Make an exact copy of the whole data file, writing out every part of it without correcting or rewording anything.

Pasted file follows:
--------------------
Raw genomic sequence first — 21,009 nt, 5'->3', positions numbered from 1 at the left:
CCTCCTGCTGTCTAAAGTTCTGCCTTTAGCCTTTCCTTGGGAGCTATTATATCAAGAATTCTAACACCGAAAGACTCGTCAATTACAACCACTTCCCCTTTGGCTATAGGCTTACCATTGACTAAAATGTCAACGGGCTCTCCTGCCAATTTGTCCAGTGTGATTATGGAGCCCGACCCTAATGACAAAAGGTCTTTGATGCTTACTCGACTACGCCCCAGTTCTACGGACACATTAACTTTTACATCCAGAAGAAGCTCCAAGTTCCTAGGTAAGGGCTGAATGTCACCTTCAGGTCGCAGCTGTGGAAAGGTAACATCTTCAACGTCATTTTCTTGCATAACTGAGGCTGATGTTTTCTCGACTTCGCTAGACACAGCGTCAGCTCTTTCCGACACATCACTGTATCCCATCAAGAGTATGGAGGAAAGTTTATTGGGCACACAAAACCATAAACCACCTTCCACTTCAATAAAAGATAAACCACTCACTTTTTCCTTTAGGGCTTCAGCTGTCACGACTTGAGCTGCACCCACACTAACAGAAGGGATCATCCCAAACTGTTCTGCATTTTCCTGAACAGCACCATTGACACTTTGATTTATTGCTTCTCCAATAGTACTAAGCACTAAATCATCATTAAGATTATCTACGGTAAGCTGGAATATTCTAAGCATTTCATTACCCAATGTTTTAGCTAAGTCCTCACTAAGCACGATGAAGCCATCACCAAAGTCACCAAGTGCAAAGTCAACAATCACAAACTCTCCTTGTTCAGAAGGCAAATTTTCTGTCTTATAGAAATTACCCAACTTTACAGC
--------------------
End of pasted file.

Raw genomic sequence first — 21,009 nt, 5'->3', positions numbered from 1 at the left:
CCTCCTGCTGTCTAAAGTTCTGCCTTTAGCCTTTCCTTGGGAGCTATTATATCAAGAATTCTAACACCGAAAGACTCGTCAATTACAACCACTTCCCCTTTGGCTATAGGCTTACCATTGACTAAAATGTCAACGGGCTCTCCTGCCAATTTGTCCAGTGTGATTATGGAGCCCGACCCTAATGACAAAAGGTCTTTGATGCTTACTCGACTACGCCCCAGTTCTACGGACACATTAACTTTTACATCCAGAAGAAGCTCCAAGTTCCTAGGTAAGGGCTGAATGTCACCTTCAGGTCGCAGCTGTGGAAAGGTAACATCTTCAACGTCATTTTCTTGCATAACTGAGGCTGATGTTTTCTCGACTTCGCTAGACACAGCGTCAGCTCTTTCCGACACATCACTGTATCCCATCAAGAGTATGGAGGAAAGTTTATTGGGCACACAAAACCATAAACCACCTTCCACTTCAATAAAAGATAAACCACTCACTTTTTCCTTTAGGGCTTCAGCTGTCACGACTTGAGCTGCACCCACACTAACAGAAGGGATCATCCCAAACTGTTCTGCATTTTCCTGAACAGCACCATTGACACTTTGATTTATTGCTTCTCCAATAGTACTAAGCACTAAATCATCATTAAGATTATCTACGGTAAGCTGGAATATTCTAAGCATTTCATTACCCAATGTTTTAGCTAAGTCCTCACTAAGCACGATGAAGCCATCACCAAAGTCACCAAGTGCAAAGTCAACAATCACAAACTCTCCTTGTTCAGAAGGCAAATTTTCTGTCTTATAGAAATTACCCAACTTTACAGC